The Best Weight-Lifting Advice For Men Over 40 | Men's Health Magazine Australia

The Best Weight-Lifting Advice For Men Over 40

A popular magazine asked me to write an article on weight training for the over-40 average Joe. (It wasn’t Men’s Health, by the way.)

While I was flattered, the warm and fuzzy feeling faded once I skimmed articles on the topic in their archives.

Suddenly, I felt embarrassed more than anything – like I was a washed-up ballplayer being asked to pitch Viagra or be a spokesman for a new line of “rich mahogany scented” adult diapers. The articles were so lame.

So I decided to write my own type of over-40 training article. If you’re a healthy man who’s trying to train hard past 40, this is for you.


The Big Lifts

Just because you’re older doesn’t mean the “big” exercises like squats, deadlifts, and bench presses are suddenly too dangerous to include. Performed correctly, these movements still offer the biggest bang for your training buck.

However, the “performed correctly” part becomes much more important with age.

Related: The Most Badass Arms Workout Ever Created by Men’s Health

So if you want to regularly include the big lifts you should do the following: 

  1. Practice near perfect technique—and never stop learning it. Think: “I know I can do that lift a bit better,” and youll continue to lift well into old age.
  2. Perform more warmup sets.
  3. Never, ever train through pain.
  4. Hit your “required reps” and that’s it. Max-rep or PR sets with a big lift can be flirting with disaster.
  5. Never do a big lift first.
  6. Rotate variations of the big lift regularly. This is to prevent overuse injuries and ensure more balanced development.


For instance, I haven’t done a standard deadlift in almost a year. But I have done other deadlift versions, such as snatch grip, stiff-leg, trap bar, dumbbell and barbell Romanians, standing good mornings, seated good mornings, sumo off pins, snatch grip off a podium, and a multitude of back extension variations.


Isolation Exercises

For some nonsensical reason, older trainees are always pressured to dump any isolation or “single-joint” exercises to “save energy.”


Like a few sets of dumbbell curls or triceps pressdowns, not those excruciatingly slow 1RM deadlifts, will be what sends them tumbling down the overtraining rabbit hole.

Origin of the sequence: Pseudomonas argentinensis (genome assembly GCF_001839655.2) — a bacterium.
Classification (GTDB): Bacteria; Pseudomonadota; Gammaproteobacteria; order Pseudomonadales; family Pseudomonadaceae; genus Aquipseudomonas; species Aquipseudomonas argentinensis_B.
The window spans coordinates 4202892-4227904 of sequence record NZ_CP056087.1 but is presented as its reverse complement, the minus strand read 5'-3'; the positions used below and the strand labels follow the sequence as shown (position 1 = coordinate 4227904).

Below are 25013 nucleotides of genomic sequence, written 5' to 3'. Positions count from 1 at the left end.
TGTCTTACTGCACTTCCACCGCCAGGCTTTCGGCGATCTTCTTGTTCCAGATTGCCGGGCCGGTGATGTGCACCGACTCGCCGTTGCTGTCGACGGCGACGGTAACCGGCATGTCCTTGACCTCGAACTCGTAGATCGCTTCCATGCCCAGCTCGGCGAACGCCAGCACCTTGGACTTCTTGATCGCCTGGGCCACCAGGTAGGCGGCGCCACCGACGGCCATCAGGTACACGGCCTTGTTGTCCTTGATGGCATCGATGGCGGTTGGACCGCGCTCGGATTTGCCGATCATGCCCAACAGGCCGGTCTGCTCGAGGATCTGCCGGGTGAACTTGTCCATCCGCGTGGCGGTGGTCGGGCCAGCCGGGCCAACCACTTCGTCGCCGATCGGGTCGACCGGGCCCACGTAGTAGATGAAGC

In fact, older lifters should do more isolation work – not less – especially if trying to bring up an aesthetically weak body part. These exercises allow for greater mind-muscle connection and can help clean up your technique, which is often the limiting factor.


And since isolation lifts aren’t as taxing as the “bigger” lifts, sets can safely go right to failure (and even beyond), which is a powerful hypertrophy tool.


Of course, training economy still matters. If you only have 30 minutes to work out, prioritise a big lift – not 11 variations of cable curls.


Related: 5 Guys Who Wake Up at 4 a.m. to Work Out Tell You How They Do It



Exercise variety is a grossly undervalued hypertrophy tool. Basically, the bigger your exercise toolbox, the better your results.


As exercise scientist Brad Schoenfeld notes in a study published in the Journal of Strength and Conditioning, your muscles’ architecture supports variety during resistance training. If you want them to grow, you must work them in different planes of motion and at different angles.


Furthermore, if you’re older and more beat up, something as subtle as a change in grip width or hand position can be enough to mitigate pattern overload injuries.


Or you can just be stubborn and keep loading your beloved lying triceps extensions for another 25 years. By the way, that’s not your dog barking, it’s your elbows.



Every “three days a week” gym hero works out with one eye on the clock, rushing to beat the “59-minute deadline” for fear that he’ll wake up in a hospital bed with the testosterone level of an earthworm.


While few recreational lifters will ever come close to overtraining (“overreaching” is more plausible), the fact remains that older dudes get bogged down faster.